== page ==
The latest addition to our Reviews Section is a piece by Vincent Francone on Claudio Magris’s Blindly, which is translated from the Italian by Anne Milano Appel and published by Yale University Press as part of their Margellos World Republic of Letters Series.
Yale’s World Republic of Letters Series deserves a special shout-out for all the great work they’ve been doing. At it’s core, this is a really admirable undertaking:
The Cecile and Theodore Margellos World Republic of Letters series identifies works of cultural and artistic significance previously overlooked by translators and publishers, canonical works of literature and philosophy needing new translations, as well as important contemporary authors whose work has not yet been translated into English. The series is designed to bring to the English-speaking world leading poets, novelists, essayists, philosophers, and playwrights from Europe, Latin America, Africa, Asia, and the Middle East, to stimulate international discourse and creative exchange.
Most importantly though, over the past few years they’ve published Edith Grossman (and some of her translations), Claudio Magris, Can Xue, Romain Gary/Emile Ajar, Witold Gombrowicz, Norman Manea, and Ranko Marinkovic, among others. (The forthcoming titles are some of the ones that I’m most looking forward to in 2013.)
Anyway, here’s the opening of Vincent’s review:
A few pages into Claudio Magris’s Blindly, the reader begins to ask the same question posed by the book’s jacket: “Who is the mysterious narrator of Blindly?” Who indeed. At times the narrator is Tore, an inmate in a mental health facility. Other times, the narration is handled by Jorgen Jorgenson, king of Iceland, adventurer, and participant in the colonization of Australia and exploration of Tasmania. And Dachau is thrown in, because, why not? Yeah, it’s that kind of book.
What kind of book? Adjectives pop up one after another, all adequate, none quite right. Experimental and modern (and even postmodern) are labels that have been used to describe the book, and sure, they work well enough although these terms have been bandied about so often that I fear they will not suffice. I am tempted to call it a dream—a very troubling one where stories serve as both balm and irritant.
The book is dense, multi-layered, polyphonic, and quite a challenge, though not without rewards. Despite the setting, the novel is really staged in the dialogue of Tore Cippico (or, sometimes, Cippico-Čipiko), inmate, adventurer, and prisoner. The distinction between all three is thin:
“It’s no accident that Dachau was established in 1898 as an institution for the feeble and mentally ill, idiots and cretinoids . . .”
Click here to read the entire review.
“Rambling Jack—what’s that?”
“A novel. Novella, I guess.”
“Yeah, it looks short. What is it, a hundred pages?”
“Sorta. It’s a duel language book, so really, only about… 50 pages total.”
“And this—what. . .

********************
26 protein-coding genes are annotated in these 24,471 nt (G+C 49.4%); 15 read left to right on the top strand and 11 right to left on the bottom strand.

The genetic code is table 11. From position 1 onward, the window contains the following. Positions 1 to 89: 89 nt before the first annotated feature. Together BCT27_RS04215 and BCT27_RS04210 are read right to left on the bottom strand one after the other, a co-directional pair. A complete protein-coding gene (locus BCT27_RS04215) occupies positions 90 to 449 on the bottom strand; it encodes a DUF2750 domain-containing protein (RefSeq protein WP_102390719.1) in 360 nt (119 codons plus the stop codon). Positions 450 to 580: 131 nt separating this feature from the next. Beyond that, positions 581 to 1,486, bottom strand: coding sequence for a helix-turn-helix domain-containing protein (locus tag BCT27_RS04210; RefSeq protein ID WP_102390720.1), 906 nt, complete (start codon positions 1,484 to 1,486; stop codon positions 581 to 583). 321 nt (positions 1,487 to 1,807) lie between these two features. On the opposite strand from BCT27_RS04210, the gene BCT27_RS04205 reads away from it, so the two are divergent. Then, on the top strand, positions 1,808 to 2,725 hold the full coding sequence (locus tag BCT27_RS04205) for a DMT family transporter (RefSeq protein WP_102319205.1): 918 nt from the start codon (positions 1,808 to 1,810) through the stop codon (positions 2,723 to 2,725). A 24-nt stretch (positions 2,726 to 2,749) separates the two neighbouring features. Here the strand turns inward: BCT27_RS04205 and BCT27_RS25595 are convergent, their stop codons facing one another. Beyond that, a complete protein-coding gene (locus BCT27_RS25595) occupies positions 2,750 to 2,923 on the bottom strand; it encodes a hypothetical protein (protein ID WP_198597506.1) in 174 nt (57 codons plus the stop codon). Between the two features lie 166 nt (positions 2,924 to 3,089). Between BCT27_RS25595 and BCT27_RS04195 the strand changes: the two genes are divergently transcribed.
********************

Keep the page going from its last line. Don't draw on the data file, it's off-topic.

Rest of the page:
Many authors are compared to Roberto Bolaño. However, very few authors have the privilege of having a Roberto Bolaño quote on the cover of their work; and at that, one which states, “Good readers will find something that can be. . .
In Josep Maria de Sagarra’s Private Life, a man harangues his friend about literature while walking through Barcelona at night:
When a novel states a fact that ties into another fact and another and another, as the chain goes on. . .
César Aira dishes up an imaginative parable on how identity shapes our sense of belonging with Dinner, his latest release in English. Aira’s narrator (who, appropriately, remains nameless) is a self-pitying, bitter man—in his late fifties, living again with. . .
Originally published in French in 2007, We’re Not Here to Disappear (On n’est pas là pour disparaître) won the Prix Wepler-Fondation La Poste and the Prix Pierre Simon Ethique et Réflexion. The work has been recently translated by Béatrice Mousli. . .
Even though the latest from Jean Echenoz is only a thin volume containing seven of what he calls “little literary objects,” it is packed with surprises. In these pieces, things happen below the surface, sometimes both literally and figuratively. As. . .
Who is this woman? This is the question that opens Xiao Bai’s French Concession, a novel of colonial-era Shanghai’s spies and revolutionaries, police and smugglers, who scoot between doorways, walk nonchalantly down avenues, smoke cigars in police bureaus, and lounge. . .
For the past 140 years, Anna Karenina has been loved by millions of readers all over the world. It’s easy to see why: the novel’s two main plots revolve around characters who are just trying to find happiness through love.. . .
Linn Ullmann’s The Cold Song, her fifth novel, is built much like the house about which its story orbits: Mailund, a stately white mansion set in the Norwegian countryside a few hours drive from Oslo. The house, nestled into the. . .
Karel Schoeman’s Afrikaans novel, This Life, translated by Else Silke, falls into a genre maybe only noticed by the type of reader who tends toward Wittgenstein-type family resemblances. The essential resemblance is an elderly narrator, usually alone—or with one other. . .